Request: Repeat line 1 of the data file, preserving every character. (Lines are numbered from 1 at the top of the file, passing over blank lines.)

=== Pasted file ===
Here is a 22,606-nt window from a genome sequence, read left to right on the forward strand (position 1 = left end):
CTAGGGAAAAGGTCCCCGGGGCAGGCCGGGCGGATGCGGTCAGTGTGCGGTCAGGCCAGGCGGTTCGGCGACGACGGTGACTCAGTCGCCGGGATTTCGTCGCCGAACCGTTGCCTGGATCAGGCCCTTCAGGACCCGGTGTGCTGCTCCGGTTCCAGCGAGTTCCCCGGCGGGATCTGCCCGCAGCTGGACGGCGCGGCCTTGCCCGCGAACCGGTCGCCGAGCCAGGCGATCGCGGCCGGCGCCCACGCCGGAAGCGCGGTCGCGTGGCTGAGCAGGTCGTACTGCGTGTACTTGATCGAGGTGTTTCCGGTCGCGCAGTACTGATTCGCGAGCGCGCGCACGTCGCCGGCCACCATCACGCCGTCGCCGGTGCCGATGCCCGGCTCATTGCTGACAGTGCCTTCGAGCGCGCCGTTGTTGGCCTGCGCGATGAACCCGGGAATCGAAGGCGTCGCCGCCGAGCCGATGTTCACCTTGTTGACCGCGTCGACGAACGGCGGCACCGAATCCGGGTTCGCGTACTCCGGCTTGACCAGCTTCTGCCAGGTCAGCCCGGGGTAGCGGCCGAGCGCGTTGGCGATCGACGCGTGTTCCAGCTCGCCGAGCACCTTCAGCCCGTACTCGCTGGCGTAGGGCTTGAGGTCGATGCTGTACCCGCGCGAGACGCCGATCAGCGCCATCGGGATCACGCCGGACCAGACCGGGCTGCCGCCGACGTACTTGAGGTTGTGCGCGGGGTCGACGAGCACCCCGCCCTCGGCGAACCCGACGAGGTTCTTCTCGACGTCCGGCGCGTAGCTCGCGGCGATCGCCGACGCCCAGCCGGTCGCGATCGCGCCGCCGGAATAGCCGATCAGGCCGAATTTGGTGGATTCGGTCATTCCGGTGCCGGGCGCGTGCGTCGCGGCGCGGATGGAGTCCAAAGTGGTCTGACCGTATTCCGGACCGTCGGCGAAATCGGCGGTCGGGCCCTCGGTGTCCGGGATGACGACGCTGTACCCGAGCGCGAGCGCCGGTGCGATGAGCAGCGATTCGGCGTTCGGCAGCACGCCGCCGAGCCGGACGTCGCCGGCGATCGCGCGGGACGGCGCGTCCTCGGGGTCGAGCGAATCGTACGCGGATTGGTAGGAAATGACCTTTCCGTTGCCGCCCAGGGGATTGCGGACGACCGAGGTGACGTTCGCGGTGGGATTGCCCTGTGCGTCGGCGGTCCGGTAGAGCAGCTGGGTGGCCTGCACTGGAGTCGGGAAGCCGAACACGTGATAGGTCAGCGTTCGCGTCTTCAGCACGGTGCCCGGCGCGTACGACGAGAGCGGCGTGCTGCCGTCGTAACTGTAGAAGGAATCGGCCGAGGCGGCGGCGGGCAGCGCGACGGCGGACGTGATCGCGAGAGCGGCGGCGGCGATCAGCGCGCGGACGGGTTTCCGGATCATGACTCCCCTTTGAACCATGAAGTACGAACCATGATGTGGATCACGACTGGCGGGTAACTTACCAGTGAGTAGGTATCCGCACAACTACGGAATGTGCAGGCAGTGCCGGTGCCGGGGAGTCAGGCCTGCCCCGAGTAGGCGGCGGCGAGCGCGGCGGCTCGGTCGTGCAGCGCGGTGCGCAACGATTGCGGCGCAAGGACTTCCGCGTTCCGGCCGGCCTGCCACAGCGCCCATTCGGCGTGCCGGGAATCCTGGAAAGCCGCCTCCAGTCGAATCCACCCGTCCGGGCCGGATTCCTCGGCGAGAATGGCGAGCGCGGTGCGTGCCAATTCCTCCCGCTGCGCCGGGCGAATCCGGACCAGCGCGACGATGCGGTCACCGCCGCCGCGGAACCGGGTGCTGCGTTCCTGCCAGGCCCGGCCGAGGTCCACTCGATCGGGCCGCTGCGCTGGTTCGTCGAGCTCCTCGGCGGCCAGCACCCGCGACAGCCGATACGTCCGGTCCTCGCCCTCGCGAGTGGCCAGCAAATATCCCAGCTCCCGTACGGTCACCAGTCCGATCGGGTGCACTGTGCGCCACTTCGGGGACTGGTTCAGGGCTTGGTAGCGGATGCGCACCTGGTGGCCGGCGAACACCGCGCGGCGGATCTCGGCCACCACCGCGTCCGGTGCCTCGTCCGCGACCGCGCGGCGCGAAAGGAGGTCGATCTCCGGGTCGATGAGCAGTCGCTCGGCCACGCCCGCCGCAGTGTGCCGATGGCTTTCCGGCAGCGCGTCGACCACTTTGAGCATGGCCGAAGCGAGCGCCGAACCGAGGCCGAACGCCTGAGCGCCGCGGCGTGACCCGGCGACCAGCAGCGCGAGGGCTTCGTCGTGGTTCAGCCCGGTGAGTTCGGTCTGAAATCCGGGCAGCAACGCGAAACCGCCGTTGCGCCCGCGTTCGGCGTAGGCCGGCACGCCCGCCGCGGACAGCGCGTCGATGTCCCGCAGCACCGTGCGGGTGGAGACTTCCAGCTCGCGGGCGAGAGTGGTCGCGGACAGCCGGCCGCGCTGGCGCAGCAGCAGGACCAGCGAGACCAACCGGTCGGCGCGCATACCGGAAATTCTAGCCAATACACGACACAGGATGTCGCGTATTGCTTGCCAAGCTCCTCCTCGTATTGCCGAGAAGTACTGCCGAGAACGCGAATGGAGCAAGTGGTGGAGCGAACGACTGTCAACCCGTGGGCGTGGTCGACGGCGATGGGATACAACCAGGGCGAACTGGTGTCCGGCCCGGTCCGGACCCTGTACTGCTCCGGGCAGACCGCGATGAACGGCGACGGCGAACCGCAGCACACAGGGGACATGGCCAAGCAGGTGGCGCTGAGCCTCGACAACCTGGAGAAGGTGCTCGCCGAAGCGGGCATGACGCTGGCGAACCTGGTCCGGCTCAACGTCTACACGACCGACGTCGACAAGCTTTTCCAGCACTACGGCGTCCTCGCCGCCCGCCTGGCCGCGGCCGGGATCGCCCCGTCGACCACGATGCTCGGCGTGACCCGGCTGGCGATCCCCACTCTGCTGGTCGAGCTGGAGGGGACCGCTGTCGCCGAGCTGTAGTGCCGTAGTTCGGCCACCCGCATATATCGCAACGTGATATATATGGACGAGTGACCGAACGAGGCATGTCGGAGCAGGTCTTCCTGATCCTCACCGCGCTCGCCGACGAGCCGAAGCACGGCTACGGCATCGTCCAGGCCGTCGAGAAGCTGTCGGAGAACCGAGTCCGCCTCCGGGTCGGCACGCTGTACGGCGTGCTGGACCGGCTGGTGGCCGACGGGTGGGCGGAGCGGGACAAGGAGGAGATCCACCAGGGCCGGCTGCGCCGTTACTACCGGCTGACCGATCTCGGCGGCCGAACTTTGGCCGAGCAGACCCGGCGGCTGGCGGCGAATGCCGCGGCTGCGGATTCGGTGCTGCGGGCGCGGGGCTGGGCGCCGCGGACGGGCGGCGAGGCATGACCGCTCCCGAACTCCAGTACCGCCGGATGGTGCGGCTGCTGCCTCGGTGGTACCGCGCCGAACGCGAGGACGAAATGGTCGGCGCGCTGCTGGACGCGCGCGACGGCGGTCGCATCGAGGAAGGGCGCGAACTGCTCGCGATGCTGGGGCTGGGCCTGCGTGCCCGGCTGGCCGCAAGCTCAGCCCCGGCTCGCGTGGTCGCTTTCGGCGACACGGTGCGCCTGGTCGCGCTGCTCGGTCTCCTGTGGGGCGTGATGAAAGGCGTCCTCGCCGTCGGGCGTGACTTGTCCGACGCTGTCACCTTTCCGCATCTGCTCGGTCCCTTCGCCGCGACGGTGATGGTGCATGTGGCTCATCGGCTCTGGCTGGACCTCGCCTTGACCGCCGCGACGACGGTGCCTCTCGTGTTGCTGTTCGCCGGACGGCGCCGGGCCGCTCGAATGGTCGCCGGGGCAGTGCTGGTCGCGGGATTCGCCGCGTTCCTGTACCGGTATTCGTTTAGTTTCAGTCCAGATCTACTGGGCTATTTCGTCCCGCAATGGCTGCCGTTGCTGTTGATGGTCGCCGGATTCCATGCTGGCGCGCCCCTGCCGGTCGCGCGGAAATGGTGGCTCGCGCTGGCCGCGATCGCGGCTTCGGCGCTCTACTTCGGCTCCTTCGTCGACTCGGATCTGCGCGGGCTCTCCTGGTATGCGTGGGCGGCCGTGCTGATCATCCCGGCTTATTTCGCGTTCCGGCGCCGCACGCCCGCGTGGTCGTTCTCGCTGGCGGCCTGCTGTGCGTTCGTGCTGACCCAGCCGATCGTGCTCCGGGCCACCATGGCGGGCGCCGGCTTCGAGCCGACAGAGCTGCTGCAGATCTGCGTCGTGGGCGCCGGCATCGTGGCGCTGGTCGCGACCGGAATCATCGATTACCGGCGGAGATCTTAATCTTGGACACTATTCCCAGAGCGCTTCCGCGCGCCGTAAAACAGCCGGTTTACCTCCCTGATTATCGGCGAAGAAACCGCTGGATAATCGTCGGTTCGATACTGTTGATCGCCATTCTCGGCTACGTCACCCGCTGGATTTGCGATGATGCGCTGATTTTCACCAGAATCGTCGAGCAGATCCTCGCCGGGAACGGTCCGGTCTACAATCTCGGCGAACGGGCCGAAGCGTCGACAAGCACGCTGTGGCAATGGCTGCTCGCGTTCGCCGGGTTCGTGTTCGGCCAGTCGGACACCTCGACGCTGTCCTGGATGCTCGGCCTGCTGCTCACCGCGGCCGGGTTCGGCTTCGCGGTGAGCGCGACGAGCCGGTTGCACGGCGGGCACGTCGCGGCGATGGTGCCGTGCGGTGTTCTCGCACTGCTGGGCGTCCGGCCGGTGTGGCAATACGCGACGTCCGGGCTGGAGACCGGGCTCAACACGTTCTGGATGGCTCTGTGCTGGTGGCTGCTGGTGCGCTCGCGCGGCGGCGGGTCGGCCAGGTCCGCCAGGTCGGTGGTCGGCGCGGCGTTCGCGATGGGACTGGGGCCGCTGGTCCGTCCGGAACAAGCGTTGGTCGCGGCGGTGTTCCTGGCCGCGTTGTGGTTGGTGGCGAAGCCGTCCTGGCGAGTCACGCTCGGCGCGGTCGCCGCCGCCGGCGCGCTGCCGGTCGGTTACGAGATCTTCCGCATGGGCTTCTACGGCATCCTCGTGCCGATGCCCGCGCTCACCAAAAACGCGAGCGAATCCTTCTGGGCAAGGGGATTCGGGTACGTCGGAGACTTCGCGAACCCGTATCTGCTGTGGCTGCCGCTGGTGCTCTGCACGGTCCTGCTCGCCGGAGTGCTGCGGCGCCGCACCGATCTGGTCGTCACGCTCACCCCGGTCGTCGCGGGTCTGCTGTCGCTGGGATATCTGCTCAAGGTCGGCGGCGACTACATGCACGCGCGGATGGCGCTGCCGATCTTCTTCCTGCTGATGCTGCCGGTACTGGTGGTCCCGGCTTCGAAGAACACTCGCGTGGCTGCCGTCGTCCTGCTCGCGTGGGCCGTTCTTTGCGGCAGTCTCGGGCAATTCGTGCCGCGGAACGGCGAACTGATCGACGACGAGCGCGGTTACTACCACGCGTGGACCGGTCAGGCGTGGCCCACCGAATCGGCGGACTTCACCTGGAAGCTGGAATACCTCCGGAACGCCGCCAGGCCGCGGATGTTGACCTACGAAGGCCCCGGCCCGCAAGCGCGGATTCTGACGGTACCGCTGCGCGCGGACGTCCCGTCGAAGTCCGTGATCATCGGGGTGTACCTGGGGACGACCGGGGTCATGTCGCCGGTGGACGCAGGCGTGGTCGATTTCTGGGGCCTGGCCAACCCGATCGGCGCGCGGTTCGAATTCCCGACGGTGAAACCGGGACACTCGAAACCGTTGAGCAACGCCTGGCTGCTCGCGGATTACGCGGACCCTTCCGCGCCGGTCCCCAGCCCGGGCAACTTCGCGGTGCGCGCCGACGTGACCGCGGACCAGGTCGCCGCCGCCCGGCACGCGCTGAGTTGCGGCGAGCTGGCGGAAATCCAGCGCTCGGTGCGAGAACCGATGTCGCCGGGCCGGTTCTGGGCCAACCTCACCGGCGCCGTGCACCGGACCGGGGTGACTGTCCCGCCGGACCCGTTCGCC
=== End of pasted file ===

Here is a 22,606-nt window from a genome sequence, read left to right on the forward strand (position 1 = left end):